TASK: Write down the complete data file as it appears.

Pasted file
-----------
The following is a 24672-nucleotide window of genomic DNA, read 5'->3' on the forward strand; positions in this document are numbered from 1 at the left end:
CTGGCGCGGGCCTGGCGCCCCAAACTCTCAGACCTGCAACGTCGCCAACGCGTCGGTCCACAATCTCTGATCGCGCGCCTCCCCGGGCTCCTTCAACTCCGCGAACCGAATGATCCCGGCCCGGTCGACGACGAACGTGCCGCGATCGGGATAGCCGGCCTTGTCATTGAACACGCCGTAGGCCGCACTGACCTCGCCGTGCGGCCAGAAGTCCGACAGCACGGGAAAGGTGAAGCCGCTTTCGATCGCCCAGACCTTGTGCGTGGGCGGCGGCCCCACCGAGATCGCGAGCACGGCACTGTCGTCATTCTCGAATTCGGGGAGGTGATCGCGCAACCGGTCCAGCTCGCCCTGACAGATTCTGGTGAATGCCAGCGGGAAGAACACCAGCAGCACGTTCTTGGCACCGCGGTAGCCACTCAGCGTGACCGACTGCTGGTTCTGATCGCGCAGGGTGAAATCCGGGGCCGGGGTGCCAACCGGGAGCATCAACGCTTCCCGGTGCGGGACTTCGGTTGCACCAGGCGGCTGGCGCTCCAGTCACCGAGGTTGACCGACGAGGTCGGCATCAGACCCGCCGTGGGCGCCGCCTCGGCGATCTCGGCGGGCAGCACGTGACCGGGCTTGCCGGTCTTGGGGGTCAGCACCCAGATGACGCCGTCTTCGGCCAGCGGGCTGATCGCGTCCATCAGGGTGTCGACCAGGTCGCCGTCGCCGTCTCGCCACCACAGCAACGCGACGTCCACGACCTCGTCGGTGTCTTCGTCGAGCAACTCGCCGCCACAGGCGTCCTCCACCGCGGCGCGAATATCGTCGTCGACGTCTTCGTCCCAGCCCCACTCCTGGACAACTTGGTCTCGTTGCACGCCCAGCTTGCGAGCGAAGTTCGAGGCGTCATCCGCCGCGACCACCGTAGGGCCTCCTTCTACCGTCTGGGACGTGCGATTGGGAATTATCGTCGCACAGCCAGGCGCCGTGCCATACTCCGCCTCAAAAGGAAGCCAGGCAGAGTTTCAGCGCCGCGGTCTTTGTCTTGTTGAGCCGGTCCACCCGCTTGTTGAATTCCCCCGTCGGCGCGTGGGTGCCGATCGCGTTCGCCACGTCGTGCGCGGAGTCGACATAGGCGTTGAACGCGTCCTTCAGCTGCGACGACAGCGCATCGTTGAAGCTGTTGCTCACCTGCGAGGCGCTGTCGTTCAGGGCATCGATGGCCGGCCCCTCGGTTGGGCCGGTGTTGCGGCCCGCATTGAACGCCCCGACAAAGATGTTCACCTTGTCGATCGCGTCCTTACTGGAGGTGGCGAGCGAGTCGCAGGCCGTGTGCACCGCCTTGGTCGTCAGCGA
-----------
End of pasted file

The following is a 24672-nucleotide window of genomic DNA, read 5'->3' on the forward strand; positions in this document are numbered from 1 at the left end:
CTGGCGCGGGCCTGGCGCCCCAAACTCTCAGACCTGCAACGTCGCCAACGCGTCGGTCCACAATCTCTGATCGCGCGCCTCCCCGGGCTCCTTCAACTCCGCGAACCGAATGATCCCGGCCCGGTCGACGACGAACGTGCCGCGATCGGGATAGCCGGCCTTGTCATTGAACACGCCGTAGGCCGCACTGACCTCGCCGTGCGGCCAGAAGTCCGACAGCACGGGAAAGGTGAAGCCGCTTTCGATCGCCCAGACCTTGTGCGTGGGCGGCGGCCCCACCGAGATCGCGAGCACGGCACTGTCGTCATTCTCGAATTCGGGGAGGTGATCGCGCAACCGGTCCAGCTCGCCCTGACAGATTCTGGTGAATGCCAGCGGGAAGAACACCAGCAGCACGTTCTTGGCACCGCGGTAGCCACTCAGCGTGACCGACTGCTGGTTCTGATCGCGCAGGGTGAAATCCGGGGCCGGGGTGCCAACCGGGAGCATCAACGCTTCCCGGTGCGGGACTTCGGTTGCACCAGGCGGCTGGCGCTCCAGTCACCGAGGTTGACCGACGAGGTCGGCATCAGACCCGCCGTGGGCGCCGCCTCGGCGATCTCGGCGGGCAGCACGTGACCGGGCTTGCCGGTCTTGGGGGTCAGCACCCAGATGACGCCGTCTTCGGCCAGCGGGCTGATCGCGTCCATCAGGGTGTCGACCAGGTCGCCGTCGCCGTCTCGCCACCACAGCAACGCGACGTCCACGACCTCGTCGGTGTCTTCGTCGAGCAACTCGCCGCCACAGGCGTCCTCCACCGCGGCGCGAATATCGTCGTCGACGTCTTCGTCCCAGCCCCACTCCTGGACAACTTGGTCTCGTTGCACGCCCAGCTTGCGAGCGAAGTTCGAGGCGTCATCCGCCGCGACCACCGTAGGGCCTCCTTCTACCGTCTGGGACGTGCGATTGGGAATTATCGTCGCACAGCCAGGCGCCGTGCCATACTCCGCCTCAAAAGGAAGCCAGGCAGAGTTTCAGCGCCGCGGTCTTTGTCTTGTTGAGCCGGTCCACCCGCTTGTTGAATTCCCCCGTCGGCGCGTGGGTGCCGATCGCGTTCGCCACGTCGTGCGCGGAGTCGACATAGGCGTTGAACGCGTCCTTCAGCTGCGACGACAGCGCATCGTTGAAGCTGTTGCTCACCTGCGAGGCGCTGTCGTTCAGGGCATCGATGGCCGGCCCCTCGGTTGGGCCGGTGTTGCGGCCCGCATTGAACGCCCCGACAAAGATGTTCACCTTGTCGATCGCGTCCTTACTGGAGGTGGCGAGCGAGTCGCAGGCCGTGTGCACCGCCTTGGTCGTCAGCGA